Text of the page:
First off, thank you to Marie E. Stump at Light a Fire Instead for nominating me. Her blog posts are an insightful and personal expression of her writing journey.
As part of this award, I’ll be explaining why/how I started blogging and offering some blogging advice.
Thank the blogger who nominated you and provide a link to their blog.
Write a post to show your award.
Give brief story of how your blog started.
Give two pieces of advice to new bloggers.
Select 15 other victims bloggers you want to give this award to.
Comment on each blog and let them know you have nominated them and provide the link to the post you created.
How/Why I started blogging
While stories and storytelling have always been a passion for me, it hasn’t always been clear how I should pursue that passion.
For several years I tried to write a novel, but several authors advised that there were many things I could learn more easily by writing short stories. I also read a great deal, both books on writing and works of fiction, but some things can only be learned through active discussion.
Then I attended a panel where four authors gave me another piece of advice. They suggested that I put my writing to work. “Whatever you’re creating right now, adapt it into something that stands alone. If you can’t sell it, give it away.”
For years I’ve been taking notes on writing, and recently I’ve begun a consolidation project to organize all the information into a proper reference that I could use. I decided to turn it into blog posts. I’d share my ideas with others, and maybe learn a little bit along the way.
Honestly, it is so nice to connect with others. I can type in a phrase, or the title of a story, and see what others have to say. Reading reviews is almost like joining a book club, and there are plenty of writing blogs out there, each with their own answers to the questions we’re all asking. It’s really a wonderful community, not bound by geography or schedule.
Advice to new bloggers
Blogging is a communal activity.
When people like or comment on your blog, see if they have a site as well. If they do, wander around, see if there’s anything on their site that interests you. But it’s important to be honest in regards to which posts you like, and how you comment on them. If the subject of another person’s blog is not something that you honestly like, there’s no obligation to “like” it.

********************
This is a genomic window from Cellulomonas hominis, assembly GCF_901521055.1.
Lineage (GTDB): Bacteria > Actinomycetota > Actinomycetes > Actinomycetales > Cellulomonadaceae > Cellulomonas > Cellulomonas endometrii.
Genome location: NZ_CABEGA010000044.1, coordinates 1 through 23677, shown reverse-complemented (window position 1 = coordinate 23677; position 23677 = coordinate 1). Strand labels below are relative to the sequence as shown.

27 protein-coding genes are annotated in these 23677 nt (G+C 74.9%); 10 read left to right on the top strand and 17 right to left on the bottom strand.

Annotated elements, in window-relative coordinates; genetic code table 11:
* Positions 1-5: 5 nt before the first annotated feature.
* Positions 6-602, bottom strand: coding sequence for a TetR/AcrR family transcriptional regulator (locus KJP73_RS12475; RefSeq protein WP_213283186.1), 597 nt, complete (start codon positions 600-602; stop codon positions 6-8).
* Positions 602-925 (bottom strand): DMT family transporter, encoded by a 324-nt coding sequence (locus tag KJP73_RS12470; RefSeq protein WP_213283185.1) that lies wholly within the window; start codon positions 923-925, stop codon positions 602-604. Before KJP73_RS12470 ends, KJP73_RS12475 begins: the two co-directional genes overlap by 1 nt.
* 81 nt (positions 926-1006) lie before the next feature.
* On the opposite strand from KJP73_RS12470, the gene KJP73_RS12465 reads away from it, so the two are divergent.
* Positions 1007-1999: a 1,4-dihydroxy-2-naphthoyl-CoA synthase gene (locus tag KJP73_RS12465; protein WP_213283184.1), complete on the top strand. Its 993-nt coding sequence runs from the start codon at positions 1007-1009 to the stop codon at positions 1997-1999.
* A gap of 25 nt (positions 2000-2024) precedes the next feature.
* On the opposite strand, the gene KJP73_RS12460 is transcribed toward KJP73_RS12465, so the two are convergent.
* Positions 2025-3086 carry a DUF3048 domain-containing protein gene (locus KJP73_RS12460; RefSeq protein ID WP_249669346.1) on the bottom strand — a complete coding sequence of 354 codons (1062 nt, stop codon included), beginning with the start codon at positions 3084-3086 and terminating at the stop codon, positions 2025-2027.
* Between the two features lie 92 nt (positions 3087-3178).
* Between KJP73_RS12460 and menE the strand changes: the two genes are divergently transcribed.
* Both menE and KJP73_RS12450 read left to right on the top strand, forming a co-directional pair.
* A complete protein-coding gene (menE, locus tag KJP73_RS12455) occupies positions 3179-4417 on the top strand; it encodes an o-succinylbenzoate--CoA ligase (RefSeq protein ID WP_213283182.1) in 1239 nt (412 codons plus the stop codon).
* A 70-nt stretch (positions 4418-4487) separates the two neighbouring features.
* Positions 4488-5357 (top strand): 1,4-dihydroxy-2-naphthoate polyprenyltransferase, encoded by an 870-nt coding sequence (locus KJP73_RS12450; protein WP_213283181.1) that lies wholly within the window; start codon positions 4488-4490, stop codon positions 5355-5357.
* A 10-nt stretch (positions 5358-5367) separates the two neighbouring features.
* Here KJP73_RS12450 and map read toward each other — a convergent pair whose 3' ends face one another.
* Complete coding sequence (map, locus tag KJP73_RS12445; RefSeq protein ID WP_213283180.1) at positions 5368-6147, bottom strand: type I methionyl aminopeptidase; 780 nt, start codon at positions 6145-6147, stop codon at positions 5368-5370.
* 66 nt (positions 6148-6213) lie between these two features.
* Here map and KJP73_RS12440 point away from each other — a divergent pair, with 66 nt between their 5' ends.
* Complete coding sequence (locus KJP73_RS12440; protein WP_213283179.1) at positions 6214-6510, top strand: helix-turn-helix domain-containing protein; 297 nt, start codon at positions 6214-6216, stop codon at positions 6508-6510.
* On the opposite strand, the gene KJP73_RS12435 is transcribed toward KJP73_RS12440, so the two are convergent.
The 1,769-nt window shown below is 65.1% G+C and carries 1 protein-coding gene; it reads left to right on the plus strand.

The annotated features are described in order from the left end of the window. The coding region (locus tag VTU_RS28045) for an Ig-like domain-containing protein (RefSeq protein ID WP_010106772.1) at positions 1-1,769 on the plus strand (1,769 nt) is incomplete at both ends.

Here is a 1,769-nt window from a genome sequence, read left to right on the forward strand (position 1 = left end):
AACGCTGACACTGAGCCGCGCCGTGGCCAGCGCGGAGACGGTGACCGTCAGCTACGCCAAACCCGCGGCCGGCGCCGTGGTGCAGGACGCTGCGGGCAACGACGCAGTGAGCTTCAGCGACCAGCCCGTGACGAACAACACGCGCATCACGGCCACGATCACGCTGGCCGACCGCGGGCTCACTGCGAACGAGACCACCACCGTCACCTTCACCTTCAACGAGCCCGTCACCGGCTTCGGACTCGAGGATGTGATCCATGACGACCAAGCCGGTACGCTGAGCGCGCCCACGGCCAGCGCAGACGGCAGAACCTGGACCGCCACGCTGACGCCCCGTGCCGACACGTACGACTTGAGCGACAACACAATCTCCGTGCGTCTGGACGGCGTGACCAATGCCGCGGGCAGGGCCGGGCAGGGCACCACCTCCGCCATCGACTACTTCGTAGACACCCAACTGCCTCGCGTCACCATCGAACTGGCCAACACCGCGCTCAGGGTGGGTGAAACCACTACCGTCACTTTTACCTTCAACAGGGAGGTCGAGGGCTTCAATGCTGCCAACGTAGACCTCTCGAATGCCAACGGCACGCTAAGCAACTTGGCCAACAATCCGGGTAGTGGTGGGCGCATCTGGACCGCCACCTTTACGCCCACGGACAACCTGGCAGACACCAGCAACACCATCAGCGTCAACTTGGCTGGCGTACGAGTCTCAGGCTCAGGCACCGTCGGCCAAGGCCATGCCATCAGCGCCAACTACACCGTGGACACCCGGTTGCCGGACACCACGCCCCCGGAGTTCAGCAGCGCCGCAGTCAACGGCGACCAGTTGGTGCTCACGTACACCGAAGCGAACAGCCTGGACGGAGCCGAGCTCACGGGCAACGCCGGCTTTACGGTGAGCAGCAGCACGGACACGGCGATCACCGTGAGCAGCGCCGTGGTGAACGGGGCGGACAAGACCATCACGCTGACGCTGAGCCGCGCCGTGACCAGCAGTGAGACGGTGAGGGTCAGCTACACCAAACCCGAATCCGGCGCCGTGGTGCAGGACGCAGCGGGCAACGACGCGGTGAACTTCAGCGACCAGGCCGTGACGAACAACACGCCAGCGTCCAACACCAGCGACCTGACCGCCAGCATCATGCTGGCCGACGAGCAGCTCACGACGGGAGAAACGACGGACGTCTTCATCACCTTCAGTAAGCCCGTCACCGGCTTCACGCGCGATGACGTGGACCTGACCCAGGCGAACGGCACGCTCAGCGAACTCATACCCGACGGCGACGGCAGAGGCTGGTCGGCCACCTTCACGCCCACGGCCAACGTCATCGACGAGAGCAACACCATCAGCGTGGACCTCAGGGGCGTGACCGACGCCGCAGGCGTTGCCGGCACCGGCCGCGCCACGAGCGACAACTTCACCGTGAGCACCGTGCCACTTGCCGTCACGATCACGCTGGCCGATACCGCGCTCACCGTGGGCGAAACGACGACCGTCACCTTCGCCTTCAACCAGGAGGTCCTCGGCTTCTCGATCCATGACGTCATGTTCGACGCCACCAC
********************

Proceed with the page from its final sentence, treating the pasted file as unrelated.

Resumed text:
When you do visit someone’s site, don’t stop with a surface glance. Most blogs have a wealth of old blog posts that are easily overlooked.
Consider everything an opportunity to learn.
When visiting someone else’s site, consider the design choices they’ve made. How do they organize their blog posts? What categories do they use? What menus and links do they offer in their navigation?
How do they format their blog posts?
If they have a “Contact” page don’t be afraid to use it, but before you contact them make sure to look through their archives. They may have already addressed your question in an old blog post.
Think of your blog like a novel.
Each post is like a scene in the story. It stands alone, but it’s also part of a larger whole.
I like to plan out my posts as a series of arcs. I just finished a series of writing posts on genre. Next, I’m going to explore scenes.
I just finished reviewing the Ender Quartet, so next I’m going to review a few cyberpunk novels, which also feature space travel and interacting with other cultures.
But it’s also good to remain open to possibilities.
Sometimes inspiration strikes unexpectedly, and it’s important to take advantage of that, but it’s nice to have a plan for those times where inspiration may seem more elusive.
The following people are not only strong bloggers, but very generous people. I highly encourage people to visit their sites, not only to read their response to this post, but to take a thorough tour of what they offer. These are all people who have offered me guidance on my writing journey, all by example through their own sites, and some by generously answering my questions via email.